Review: Current status of ethnobiological studies in Merauke, Papua, Indonesia: A perspective of biological-cultural diversity conservation

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MAIKEL SIMBIAK
JATNA SUPRIATNA
NISYAWATI
EKO BAROTO WALUJO

Abstract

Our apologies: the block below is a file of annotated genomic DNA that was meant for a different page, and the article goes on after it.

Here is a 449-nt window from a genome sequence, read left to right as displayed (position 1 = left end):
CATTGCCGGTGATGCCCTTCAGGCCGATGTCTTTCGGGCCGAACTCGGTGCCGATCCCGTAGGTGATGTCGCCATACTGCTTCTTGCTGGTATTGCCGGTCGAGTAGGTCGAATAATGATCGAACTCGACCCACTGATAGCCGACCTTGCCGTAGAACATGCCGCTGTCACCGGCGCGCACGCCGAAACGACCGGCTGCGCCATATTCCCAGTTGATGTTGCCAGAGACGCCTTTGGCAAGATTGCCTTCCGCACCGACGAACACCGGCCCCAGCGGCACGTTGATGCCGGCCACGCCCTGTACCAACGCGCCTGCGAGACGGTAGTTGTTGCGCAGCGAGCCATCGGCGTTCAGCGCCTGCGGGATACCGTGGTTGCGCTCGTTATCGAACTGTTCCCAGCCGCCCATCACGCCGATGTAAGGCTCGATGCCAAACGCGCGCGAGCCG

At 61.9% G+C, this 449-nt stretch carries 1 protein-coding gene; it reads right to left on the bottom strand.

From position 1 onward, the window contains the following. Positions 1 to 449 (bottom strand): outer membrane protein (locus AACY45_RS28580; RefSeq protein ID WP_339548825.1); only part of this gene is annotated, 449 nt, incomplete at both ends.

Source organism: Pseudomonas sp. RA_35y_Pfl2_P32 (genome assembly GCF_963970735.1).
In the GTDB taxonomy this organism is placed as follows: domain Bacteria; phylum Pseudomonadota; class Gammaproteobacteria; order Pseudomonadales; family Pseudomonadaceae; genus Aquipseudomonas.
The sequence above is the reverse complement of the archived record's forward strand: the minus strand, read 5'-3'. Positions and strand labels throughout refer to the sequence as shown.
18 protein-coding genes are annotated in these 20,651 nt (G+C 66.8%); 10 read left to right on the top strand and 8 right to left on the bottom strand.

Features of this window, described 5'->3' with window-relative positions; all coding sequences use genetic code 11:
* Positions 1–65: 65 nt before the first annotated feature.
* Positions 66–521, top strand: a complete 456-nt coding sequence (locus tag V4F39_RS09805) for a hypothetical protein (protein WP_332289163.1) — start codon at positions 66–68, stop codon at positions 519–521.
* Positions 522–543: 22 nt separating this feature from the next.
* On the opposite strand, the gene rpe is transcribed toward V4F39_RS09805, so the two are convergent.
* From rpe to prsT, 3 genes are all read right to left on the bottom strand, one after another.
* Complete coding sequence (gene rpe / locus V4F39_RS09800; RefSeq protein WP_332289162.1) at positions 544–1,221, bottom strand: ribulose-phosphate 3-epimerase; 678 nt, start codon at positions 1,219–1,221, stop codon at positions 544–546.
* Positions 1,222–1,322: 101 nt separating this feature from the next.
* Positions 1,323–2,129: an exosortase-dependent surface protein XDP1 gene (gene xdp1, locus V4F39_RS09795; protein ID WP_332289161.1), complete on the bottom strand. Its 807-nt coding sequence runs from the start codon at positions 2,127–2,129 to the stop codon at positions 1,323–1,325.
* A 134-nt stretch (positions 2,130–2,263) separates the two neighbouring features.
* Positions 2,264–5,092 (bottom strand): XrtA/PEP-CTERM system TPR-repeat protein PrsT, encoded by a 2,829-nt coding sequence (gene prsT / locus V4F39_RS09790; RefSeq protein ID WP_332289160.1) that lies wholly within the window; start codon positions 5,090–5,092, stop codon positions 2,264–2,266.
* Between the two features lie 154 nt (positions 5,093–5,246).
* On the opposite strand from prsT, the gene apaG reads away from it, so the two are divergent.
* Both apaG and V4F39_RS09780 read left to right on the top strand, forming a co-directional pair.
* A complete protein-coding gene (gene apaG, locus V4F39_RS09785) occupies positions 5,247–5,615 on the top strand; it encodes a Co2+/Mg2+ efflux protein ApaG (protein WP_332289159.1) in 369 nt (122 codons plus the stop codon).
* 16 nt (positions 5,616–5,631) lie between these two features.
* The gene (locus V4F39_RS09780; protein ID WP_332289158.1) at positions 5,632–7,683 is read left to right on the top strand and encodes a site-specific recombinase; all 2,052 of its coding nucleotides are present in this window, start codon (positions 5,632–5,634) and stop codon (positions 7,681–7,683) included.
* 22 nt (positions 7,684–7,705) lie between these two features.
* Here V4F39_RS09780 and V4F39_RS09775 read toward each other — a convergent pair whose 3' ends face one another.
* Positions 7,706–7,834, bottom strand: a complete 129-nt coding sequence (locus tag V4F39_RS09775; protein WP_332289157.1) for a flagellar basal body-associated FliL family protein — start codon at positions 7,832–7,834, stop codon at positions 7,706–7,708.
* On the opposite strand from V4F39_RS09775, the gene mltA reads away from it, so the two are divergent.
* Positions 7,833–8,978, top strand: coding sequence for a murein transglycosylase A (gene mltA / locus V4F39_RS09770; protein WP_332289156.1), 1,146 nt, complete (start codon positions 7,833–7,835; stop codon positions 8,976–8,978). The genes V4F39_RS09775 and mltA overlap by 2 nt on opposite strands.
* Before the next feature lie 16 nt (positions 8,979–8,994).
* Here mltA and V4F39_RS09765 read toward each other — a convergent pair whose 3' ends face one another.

Abstract. Simbiak M, Supriatna J, Walujo EB, Nisyawati. 2019. Review: Current status of ethnobiological studies in Merauke, Papua, Indonesia: A perspective of biological-cultural diversity conservation. Biodiversitas 20: 3455-3466. Ethnobiology is a scientific study that examines the dynamic relationship between humans, biota and the environment. In this dynamic relationship, holistic notions that integrate humans and their cultural and biological diversity give more responsibility to ethnobiological studies. This research approach stimulates insights to integrate scientific research with awareness of political and ecological issues, loss of biological resources, including indigenous peoples' struggles over land and resources, identity degradation due to loss of culture and language. Ethnobiological studies undertaken in Merauke, Papua between 2000 and 2017 were reviewed from the perspective of biological-cultural diversity conservation. The aims and results of such published ethnobiological studies were analyzed and we found the failure of such studies in accounting for linguistic diversity in the region while documenting ethnobiological knowledge. Most of such ethnobiological studies were oriented on the topic of economic botany, focusing on recording the potential uses of plants utilized by each ethnic group in the Marind language-culture area of Merauke District, especially those belonging to the domain of medicinal plants. Some studies also used artificial community terminology to treat several ethnic groups as uniform and did not mention what language used for the local names of plants in their reports. Future ethnobiological research in the area would benefit from: (i) adopting a cognitive ethnobiology orientation; (ii) applying appropriate ethnolinguistics standards of research to document the languages; and (iii) using a quantitative approach to analyze the distribution of ethnobiological knowledge within the communities studied. The latter approach is especially important given the extreme and rapid changes of the environment in this region.

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